Respond To Strong U.S. Dollar With Gold ETFs

By Gregory S. Davis | November 19, 2008 AAA

The U.S. economy has slowed, but the value of the U.S. dollar is riding high, setting the stage for gold to shine in the future. The U.S. Dollar Index Futures Spot price closed at $88.23 on November 20.

Investors concerned about the additional debt the U.S. is taking on in the form of the $700 billion bailout package and the ongoing wars in the Middle East should consider the following Gold ETFs as potential store of value that is likely to rise when the U.S. dollar retreats. (To begin with the basics, check out Does It Still Pay To Invest In Gold?)

Top Gold ETFs Vs. S&P 500
ETF Trailing %
(Year to Date)
PowerShares DB Gold
(AMEX:DGL)
-13.98%
SPDR Gold Shares
(AMEX:GLD)
-12.37%
iShares COMEX Gold Trust
(AMEX:IAU)
-11.95%
- -
SPDR S&P 500 Index ETF
(AMEX:SPY)
-43.40%



Recent Movement
Gold futures prices traded at a record $1,032.70/oz in March while the US Dollar Index bounced around $72.00. The market was absorbing the effects of falling housing prices, tightening credit markets and write downs from large U.S. banks related to subprime mortgages and the tight credit markets. The Fed was also ramping up its plan to slash interest rates to help prop up the economy. (Don't miss The Federal Reserve's Fight Agsinst Recession.)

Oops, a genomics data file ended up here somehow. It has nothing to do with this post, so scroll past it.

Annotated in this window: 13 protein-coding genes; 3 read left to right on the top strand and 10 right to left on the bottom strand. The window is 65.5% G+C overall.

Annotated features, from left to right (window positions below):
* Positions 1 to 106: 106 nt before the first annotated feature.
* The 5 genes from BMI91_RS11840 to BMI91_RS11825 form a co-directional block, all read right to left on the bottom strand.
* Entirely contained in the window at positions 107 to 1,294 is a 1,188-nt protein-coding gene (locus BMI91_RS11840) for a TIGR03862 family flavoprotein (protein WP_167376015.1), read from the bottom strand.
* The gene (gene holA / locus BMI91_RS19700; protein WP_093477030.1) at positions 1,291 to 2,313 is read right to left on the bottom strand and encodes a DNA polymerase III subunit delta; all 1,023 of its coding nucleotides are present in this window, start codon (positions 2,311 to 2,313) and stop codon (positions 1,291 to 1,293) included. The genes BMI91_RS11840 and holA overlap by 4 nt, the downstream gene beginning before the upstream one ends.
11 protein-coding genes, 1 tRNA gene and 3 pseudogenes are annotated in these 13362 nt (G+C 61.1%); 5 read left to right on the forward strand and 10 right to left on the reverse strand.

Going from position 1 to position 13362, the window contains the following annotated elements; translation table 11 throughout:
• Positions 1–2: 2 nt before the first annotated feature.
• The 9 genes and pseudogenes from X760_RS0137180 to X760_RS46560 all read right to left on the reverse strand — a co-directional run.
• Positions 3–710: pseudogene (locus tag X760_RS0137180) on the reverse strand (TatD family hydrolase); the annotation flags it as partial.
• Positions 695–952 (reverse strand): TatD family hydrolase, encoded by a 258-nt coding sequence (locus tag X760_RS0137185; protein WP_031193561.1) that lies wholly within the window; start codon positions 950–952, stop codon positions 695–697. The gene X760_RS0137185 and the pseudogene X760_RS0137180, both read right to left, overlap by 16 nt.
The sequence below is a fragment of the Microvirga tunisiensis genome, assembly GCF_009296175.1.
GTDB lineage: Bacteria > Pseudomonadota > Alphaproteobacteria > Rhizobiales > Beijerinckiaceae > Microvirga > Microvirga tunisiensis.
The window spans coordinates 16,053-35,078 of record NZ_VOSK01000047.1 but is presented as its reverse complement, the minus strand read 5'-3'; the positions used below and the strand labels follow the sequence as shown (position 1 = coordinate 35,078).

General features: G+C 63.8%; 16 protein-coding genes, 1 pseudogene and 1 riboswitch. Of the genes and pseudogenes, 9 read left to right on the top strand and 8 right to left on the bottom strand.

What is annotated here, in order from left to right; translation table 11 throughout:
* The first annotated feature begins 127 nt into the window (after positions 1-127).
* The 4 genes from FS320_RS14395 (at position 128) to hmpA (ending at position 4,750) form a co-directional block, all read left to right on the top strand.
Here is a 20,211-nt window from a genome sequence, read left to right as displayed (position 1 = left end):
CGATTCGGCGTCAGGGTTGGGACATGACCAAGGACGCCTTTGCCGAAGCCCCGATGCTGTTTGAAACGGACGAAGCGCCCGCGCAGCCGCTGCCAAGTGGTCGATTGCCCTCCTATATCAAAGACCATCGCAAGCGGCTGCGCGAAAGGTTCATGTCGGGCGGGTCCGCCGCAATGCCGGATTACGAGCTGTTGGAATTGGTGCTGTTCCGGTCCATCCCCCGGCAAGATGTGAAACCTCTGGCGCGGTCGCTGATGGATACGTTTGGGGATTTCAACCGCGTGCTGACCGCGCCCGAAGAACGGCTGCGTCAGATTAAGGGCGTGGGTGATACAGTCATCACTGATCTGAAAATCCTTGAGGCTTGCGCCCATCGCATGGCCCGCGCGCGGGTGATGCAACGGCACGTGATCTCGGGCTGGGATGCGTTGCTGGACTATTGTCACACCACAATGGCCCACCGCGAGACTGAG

November futures prices for Gold were traded up nearly 2% to $748.60/oz on Thursday, November 20, as the Dow closed down 5% for the day. Gold's inverse relationship to the U.S. dollar may be tied as much to the fundamentals of inflation as it is to emotional feelings of market uncertainty.

Inflation Note
Inflation in the form of rising consumer prices makes gold attractive because it can hold its value when the U.S. dollar's strength fades. However, with oil prices falling below $50 per barrel and with governments around the world cooperating to reduce interest rates in order to repair the global economy a period of disinflation or even deflation could take the shine off gold investments for the near future.

The Rub
Foreign countries have continued to show their faith in the U.S. dollar by investing in its short-term debt securities. In September, China overtook Japan as the largest holder of U.S. Treasuries. The U.S. has been able to meet its financing needs by borrowing from foreign countries, but investor should consider what would happen to the value of the U.S. dollar if the Treasury buyers decide to invest their capital elsewhere in search of a better rate of return. If this were to happen especially at a time when the U.S. was in need of additional financing from the debt markets the U.S. dollar could lose its regained swagger and revisit the low levels recorded earlier this year.

Final Thoughts
Gold may have further to fall in the near term if the U.S. dollar maintains its strength. Gold prices averaged $695.39/oz last year and $444.74 three years ago. Investors have time to gather their response to a strong U.S. dollar keeping in mind the opportunity presented by the gold ETFs mentioned above.

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